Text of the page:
Posted by Charlotte van Tuijl on December 8, 2020 at 3:14 pm
In response to the COVID-19 pandemic, Share-Net International members Balanced Stewardship Development Association (BALSDA) and Organization for Health in Sustainable Development (OHISD) based in Nigeria and Cameroon respectively, have developed a toolkit for managing and improving the quality of SRHR services in fragile and humanitarian settings during COVID-19 and future pandemics.
The global COVID-19 pandemic has significantly affected all aspects of humanity including education, livelihoods, health, and governance in all contexts of the world. The implications are worst in communities affected by conflict where health systems, social security and governance are weak. The COVID-19 pandemic and control measures have layered implications especially on internally displaced persons (IDPs) and refugees. People whose human rights are least protected are likely to experience unique difficulties. These include women, girls, and marginalized groups, IDPs and refugees who carry heavier burdens of economic and social consequences (McGinn, 2000). An SRHR and justice framework that centers on human rights acknowledges intersecting injustices, recognizes power structures and unites across identities is essential for addressing the inequitable gender, health, and social effects of COVID-19 (Wenham et al, 2000).
In fragile communities, many women and girls have fled their homes due to persecution, conflict, violence and human rights violations. They are more likely to have poor health outcomes, including SRHR, due to disrupted services, lack of health supplies, scarcity of trained health workers and increased risk of sexual violence. During conflict and natural disasters, access to health services often decreases while reproductive health needs increase and now with COVID-19, it is a double jeopardy on SRHR in fragile and humanitarian settings. In the face of the COVID-19 pandemic all women and girls, especially vulnerable ones in fragile settings, are at risk of unwanted pregnancy, unsafe abortion, sexual violence and increased morbidity and mortality due to poor access to critical SRHR services. Old SRHR policies need to be reviewed to ensure that their implementation speaks to attainment of good outcomes in fragile and humanitarian settings during the COVID-19 pandemic.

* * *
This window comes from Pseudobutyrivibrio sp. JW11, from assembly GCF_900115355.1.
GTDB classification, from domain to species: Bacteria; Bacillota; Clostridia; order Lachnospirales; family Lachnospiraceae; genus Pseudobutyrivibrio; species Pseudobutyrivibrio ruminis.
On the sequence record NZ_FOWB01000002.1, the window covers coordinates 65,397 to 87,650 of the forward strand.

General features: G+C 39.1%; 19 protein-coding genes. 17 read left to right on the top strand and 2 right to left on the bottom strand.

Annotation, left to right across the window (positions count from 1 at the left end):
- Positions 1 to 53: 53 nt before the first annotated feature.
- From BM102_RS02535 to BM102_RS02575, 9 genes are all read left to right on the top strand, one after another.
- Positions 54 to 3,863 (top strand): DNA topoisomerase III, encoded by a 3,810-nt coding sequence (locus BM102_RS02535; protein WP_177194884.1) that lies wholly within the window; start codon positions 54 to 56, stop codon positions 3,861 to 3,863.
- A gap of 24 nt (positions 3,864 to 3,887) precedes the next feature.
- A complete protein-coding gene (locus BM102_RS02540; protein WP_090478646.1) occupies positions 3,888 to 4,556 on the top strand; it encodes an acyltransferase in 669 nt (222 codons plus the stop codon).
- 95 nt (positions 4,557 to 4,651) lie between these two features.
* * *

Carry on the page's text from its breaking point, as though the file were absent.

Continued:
This knowledge product (toolkit) uses information synthesized from research to provide programmatic guidance to help provide, improve on and maintain essential preventive, promoting and curative sexual and reproductive health and rights (SRHR) information and services in fragile/humanitarian settings during the COVID-19 pandemic outbreak period, as well as other epidemics in the future. The toolkit helps identifying population vulnerabilities, peculiarities of the target population, identified program gaps, and showcases research evidence for best practices, lessons learnt from other pandemics and general guidance for the continuation of sexual and reproductive health (SRH) services, information and infection prevention and control.
This toolkit is meant for all stakeholders working in fragile countries that require humanitarian assisstance. It cuts across funding and donor organizations, multinational organizations, philantropists and all organizations who fund and support programs among these communities. It is also useful for SRHR program planners, implementers, aid and humanitarian program managers as well as health workers working among women and young people in these environments. It is also useful to governments at Federal, State and Local government levels as well as all the Ministries, Departments and Agencies that cut across Maternal, Neonatal, Newborn and Child health in low and middle income countries (LMICs). The National Centers for Disease Control and Ministries of Health at all levels will benefit from its guidance for infection control and SRH service delivery among these special communities. Civil Society Organizations (CSOs), Researchers, Community Resource Persons and community leaders will find it a useful resource before, during and after pandemics.
Access the full toolkit here.
This project was financed by Share-Net International.